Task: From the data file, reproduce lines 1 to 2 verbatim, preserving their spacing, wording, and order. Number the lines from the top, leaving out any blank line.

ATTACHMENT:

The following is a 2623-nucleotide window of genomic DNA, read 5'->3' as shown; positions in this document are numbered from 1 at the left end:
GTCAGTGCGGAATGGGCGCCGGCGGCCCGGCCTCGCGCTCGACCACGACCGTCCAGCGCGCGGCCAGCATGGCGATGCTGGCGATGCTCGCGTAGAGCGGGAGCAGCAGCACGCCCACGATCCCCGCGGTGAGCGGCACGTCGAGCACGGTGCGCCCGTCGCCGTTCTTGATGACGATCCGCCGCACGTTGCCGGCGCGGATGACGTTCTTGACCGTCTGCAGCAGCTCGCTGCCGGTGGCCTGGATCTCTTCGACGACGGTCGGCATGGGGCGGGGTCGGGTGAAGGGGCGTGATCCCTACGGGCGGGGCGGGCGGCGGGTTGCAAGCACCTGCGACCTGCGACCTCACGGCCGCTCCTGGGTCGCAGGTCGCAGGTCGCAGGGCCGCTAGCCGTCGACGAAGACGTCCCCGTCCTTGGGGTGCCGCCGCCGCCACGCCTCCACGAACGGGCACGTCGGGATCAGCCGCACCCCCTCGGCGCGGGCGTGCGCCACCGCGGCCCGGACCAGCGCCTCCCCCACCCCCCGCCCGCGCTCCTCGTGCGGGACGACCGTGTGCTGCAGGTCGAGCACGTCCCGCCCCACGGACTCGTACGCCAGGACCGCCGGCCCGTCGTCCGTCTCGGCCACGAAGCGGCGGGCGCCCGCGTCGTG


The following is a 2623-nucleotide window of genomic DNA, read 5'->3' as shown; positions in this document are numbered from 1 at the left end:
GTCAGTGCGGAATGGGCGCCGGCGGCCCGGCCTCGCGCTCGACCACGACCGTCCAGCGCGCGGCCAGCATGGCGATGCTGGCGATGCTCGCGTAGAGCGGGAGCAGCAGCACGCCCACGATCCCCGCGGTGAGCGGCACGTCGAGCACGGTGCGCCCGTCGCCGTTCTTGATGACGATCCGCCGCACGTTGCCGGCGCGGATGACGTTCTTGACCGTCTGCAGCAGCTCGCTGCCGGTGGCCTGGATCTCTTCGACGACGGTCGGCATGGGGCGGGGTCGGGTGAAGGGGCGTGATCCCTACGGGCGGGGCGGGCGGCGGGTTGCAAGCACCTGCGACCTGCGACCTCACGGCCGCTCCTGGGTCGCAGGTCGCAGGTCGCAGGGCCGCTAGCCGTCGACGAAGACGTCCCCGTCCTTGGGGTGCCGCCGCCGCCACGCCTCCACGAACGGGCACGTCGGGATCAGCCGCACCCCCTCGGCGCGGGCGTGCGCCACCGCGGCCCGGACCAGCGCCTCCCCCACCCCCCGCCCGCGCTCCTCGTGCGGGACGACCGTGTGCTGCAGGTCGAGCACGTCCCGCCCCACGGACTCGTACGCCAGGACCGCCGGCCCGTCGTCCGTCTCGGCCACGAAGCGGCGGGCGCCCGCGTCGTG